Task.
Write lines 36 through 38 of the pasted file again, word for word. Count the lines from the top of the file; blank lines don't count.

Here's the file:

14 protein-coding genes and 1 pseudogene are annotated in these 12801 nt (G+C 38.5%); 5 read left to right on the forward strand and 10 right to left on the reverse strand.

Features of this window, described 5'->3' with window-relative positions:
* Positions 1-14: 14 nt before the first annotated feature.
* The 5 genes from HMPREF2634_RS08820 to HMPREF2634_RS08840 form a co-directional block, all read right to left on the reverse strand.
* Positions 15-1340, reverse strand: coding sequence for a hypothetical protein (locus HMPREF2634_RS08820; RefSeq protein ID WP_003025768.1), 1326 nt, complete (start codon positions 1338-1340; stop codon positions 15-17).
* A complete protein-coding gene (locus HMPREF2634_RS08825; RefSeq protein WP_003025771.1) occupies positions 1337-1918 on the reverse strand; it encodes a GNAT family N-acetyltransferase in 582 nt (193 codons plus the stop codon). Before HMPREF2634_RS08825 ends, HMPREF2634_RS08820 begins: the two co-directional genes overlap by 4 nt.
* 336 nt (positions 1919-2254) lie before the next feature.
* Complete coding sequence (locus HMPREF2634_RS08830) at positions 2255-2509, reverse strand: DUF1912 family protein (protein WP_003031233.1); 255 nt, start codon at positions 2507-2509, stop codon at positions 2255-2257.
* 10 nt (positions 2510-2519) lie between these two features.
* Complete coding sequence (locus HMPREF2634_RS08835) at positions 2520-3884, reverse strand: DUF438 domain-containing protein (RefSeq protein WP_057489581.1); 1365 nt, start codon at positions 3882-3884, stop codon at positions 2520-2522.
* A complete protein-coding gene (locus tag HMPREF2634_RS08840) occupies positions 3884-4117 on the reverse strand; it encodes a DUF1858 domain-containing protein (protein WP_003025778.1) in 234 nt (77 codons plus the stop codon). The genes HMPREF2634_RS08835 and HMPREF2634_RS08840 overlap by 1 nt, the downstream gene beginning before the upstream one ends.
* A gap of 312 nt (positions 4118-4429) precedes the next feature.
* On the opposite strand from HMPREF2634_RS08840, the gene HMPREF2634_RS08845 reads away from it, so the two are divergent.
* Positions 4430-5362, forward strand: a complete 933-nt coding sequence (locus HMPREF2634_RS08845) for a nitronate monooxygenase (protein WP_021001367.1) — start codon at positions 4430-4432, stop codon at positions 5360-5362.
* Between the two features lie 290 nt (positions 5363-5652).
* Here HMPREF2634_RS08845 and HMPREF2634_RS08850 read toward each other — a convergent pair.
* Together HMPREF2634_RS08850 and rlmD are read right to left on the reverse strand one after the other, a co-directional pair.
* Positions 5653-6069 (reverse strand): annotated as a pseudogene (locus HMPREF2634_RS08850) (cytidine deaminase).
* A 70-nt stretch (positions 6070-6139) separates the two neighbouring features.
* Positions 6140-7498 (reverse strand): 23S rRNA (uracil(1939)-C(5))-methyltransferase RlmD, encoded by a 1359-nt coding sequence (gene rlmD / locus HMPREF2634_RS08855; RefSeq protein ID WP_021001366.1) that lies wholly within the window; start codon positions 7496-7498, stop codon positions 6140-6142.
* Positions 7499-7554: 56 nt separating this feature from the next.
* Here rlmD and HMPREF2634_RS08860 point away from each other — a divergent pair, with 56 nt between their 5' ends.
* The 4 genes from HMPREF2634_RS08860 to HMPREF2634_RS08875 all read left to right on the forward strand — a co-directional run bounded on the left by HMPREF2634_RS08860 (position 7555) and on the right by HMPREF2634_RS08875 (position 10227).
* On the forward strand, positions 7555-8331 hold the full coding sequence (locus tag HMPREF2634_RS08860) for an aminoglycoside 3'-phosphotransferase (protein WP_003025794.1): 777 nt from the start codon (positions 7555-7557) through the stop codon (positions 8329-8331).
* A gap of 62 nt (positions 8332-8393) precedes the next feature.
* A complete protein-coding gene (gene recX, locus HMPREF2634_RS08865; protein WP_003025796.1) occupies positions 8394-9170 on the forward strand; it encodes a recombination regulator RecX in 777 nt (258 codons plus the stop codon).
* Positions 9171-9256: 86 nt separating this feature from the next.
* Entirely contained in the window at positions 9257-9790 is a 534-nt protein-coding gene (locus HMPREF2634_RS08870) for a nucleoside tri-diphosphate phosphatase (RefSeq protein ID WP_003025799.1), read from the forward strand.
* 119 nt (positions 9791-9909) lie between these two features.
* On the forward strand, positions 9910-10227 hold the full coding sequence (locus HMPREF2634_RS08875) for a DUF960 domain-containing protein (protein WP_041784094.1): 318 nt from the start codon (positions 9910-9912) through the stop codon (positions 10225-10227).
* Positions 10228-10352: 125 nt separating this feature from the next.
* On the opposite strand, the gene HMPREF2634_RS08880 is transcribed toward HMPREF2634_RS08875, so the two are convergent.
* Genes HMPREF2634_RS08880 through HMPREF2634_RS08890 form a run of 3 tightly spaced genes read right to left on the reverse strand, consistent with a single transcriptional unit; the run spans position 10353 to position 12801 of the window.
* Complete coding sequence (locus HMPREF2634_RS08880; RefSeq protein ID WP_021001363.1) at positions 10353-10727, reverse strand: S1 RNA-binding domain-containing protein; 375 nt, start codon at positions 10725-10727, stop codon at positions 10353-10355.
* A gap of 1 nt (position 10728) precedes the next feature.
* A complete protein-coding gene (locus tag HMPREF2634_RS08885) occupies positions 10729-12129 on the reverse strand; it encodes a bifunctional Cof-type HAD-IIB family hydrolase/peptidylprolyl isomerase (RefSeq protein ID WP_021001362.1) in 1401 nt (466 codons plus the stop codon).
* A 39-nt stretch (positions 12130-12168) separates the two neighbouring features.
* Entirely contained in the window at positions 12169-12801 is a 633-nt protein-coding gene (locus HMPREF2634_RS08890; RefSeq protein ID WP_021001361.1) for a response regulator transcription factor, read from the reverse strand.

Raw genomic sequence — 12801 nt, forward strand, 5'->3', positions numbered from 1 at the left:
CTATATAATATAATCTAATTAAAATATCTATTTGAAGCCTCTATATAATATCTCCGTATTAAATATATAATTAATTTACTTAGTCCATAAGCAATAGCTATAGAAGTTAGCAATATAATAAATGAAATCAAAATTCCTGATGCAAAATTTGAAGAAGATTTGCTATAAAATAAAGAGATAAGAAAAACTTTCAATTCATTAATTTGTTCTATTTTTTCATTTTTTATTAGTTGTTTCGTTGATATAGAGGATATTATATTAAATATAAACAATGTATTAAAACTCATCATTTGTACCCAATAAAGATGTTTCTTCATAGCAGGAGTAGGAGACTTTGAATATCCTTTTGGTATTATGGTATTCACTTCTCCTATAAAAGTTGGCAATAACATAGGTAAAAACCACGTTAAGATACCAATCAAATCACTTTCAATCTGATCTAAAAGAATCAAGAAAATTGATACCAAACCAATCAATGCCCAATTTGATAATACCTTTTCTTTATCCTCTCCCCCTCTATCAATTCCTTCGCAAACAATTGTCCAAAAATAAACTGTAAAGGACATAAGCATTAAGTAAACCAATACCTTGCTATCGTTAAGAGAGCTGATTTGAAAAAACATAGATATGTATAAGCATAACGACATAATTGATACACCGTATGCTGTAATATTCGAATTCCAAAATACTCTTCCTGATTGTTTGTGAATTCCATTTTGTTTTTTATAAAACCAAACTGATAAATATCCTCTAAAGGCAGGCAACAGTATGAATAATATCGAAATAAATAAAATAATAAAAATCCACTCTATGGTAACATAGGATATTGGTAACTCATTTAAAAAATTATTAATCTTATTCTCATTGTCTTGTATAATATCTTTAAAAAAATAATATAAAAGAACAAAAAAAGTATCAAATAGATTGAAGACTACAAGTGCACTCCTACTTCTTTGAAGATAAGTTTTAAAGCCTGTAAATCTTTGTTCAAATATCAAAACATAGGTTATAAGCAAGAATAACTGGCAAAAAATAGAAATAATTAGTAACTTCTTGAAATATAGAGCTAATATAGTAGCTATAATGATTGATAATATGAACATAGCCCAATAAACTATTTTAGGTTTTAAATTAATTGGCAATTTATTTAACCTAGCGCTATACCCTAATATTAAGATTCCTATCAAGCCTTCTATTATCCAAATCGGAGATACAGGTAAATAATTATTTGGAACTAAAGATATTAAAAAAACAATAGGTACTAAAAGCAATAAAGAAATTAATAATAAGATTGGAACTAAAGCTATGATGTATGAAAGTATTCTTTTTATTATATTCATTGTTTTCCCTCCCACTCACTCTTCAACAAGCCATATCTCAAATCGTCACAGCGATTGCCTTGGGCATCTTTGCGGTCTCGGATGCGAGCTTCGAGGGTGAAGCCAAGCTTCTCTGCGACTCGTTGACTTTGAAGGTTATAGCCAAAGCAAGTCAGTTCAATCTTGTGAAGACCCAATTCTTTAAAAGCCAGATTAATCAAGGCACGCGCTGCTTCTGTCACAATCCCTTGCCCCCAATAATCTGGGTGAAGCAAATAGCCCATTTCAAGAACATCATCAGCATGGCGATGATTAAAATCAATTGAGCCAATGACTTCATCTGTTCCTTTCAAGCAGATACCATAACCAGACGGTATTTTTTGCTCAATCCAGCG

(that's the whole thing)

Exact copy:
* A complete protein-coding gene (locus tag HMPREF2634_RS08885) occupies positions 10729-12129 on the reverse strand; it encodes a bifunctional Cof-type HAD-IIB family hydrolase/peptidylprolyl isomerase (RefSeq protein ID WP_021001362.1) in 1401 nt (466 codons plus the stop codon).
* A 39-nt stretch (positions 12130-12168) separates the two neighbouring features.
* Entirely contained in the window at positions 12169-12801 is a 633-nt protein-coding gene (locus HMPREF2634_RS08890; RefSeq protein ID WP_021001361.1) for a response regulator transcription factor, read from the reverse strand.